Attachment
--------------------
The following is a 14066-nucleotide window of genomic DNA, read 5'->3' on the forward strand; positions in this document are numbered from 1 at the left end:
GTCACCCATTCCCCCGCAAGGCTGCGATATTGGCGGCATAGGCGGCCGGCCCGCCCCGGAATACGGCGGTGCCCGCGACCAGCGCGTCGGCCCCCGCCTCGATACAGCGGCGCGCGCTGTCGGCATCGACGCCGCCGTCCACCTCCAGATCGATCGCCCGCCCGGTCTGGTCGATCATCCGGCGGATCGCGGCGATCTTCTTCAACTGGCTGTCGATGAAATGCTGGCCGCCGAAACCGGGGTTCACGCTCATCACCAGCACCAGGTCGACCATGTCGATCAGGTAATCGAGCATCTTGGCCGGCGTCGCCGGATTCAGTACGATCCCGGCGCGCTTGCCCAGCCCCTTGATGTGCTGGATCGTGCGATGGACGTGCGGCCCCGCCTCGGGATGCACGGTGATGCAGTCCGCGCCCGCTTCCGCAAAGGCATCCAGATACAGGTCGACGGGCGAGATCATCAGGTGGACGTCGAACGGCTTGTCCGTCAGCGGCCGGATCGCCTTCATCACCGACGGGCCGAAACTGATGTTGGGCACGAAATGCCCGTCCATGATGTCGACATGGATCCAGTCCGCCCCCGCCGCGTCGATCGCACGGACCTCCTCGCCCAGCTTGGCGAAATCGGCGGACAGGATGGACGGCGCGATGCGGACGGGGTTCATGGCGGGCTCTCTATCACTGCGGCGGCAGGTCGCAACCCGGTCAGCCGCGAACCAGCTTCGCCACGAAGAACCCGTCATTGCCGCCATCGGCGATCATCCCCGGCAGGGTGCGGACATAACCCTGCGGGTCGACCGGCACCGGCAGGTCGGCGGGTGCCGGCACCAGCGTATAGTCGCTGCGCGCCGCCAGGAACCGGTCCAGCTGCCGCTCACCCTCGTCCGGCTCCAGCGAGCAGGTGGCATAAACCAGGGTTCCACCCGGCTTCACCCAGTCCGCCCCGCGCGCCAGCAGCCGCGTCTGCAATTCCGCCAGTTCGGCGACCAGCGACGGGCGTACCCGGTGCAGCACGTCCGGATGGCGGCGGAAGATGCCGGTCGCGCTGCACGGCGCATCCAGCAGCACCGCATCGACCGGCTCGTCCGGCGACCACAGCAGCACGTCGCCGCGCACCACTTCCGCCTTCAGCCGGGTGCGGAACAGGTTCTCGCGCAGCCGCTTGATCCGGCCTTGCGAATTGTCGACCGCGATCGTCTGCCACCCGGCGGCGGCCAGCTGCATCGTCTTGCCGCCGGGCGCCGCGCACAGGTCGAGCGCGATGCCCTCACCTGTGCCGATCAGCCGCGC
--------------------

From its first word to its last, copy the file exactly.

The following is a 14066-nucleotide window of genomic DNA, read 5'->3' on the forward strand; positions in this document are numbered from 1 at the left end:
GTCACCCATTCCCCCGCAAGGCTGCGATATTGGCGGCATAGGCGGCCGGCCCGCCCCGGAATACGGCGGTGCCCGCGACCAGCGCGTCGGCCCCCGCCTCGATACAGCGGCGCGCGCTGTCGGCATCGACGCCGCCGTCCACCTCCAGATCGATCGCCCGCCCGGTCTGGTCGATCATCCGGCGGATCGCGGCGATCTTCTTCAACTGGCTGTCGATGAAATGCTGGCCGCCGAAACCGGGGTTCACGCTCATCACCAGCACCAGGTCGACCATGTCGATCAGGTAATCGAGCATCTTGGCCGGCGTCGCCGGATTCAGTACGATCCCGGCGCGCTTGCCCAGCCCCTTGATGTGCTGGATCGTGCGATGGACGTGCGGCCCCGCCTCGGGATGCACGGTGATGCAGTCCGCGCCCGCTTCCGCAAAGGCATCCAGATACAGGTCGACGGGCGAGATCATCAGGTGGACGTCGAACGGCTTGTCCGTCAGCGGCCGGATCGCCTTCATCACCGACGGGCCGAAACTGATGTTGGGCACGAAATGCCCGTCCATGATGTCGACATGGATCCAGTCCGCCCCCGCCGCGTCGATCGCACGGACCTCCTCGCCCAGCTTGGCGAAATCGGCGGACAGGATGGACGGCGCGATGCGGACGGGGTTCATGGCGGGCTCTCTATCACTGCGGCGGCAGGTCGCAACCCGGTCAGCCGCGAACCAGCTTCGCCACGAAGAACCCGTCATTGCCGCCATCGGCGATCATCCCCGGCAGGGTGCGGACATAACCCTGCGGGTCGACCGGCACCGGCAGGTCGGCGGGTGCCGGCACCAGCGTATAGTCGCTGCGCGCCGCCAGGAACCGGTCCAGCTGCCGCTCACCCTCGTCCGGCTCCAGCGAGCAGGTGGCATAAACCAGGGTTCCACCCGGCTTCACCCAGTCCGCCCCGCGCGCCAGCAGCCGCGTCTGCAATTCCGCCAGTTCGGCGACCAGCGACGGGCGTACCCGGTGCAGCACGTCCGGATGGCGGCGGAAGATGCCGGTCGCGCTGCACGGCGCATCCAGCAGCACCGCATCGACCGGCTCGTCCGGCGACCACAGCAGCACGTCGCCGCGCACCACTTCCGCCTTCAGCCGGGTGCGGAACAGGTTCTCGCGCAGCCGCTTGATCCGGCCTTGCGAATTGTCGACCGCGATCGTCTGCCACCCGGCGGCGGCCAGCTGCATCGTCTTGCCGCCGGGCGCCGCGCACAGGTCGAGCGCGATGCCCTCACCTGTGCCGATCAGCCGCGC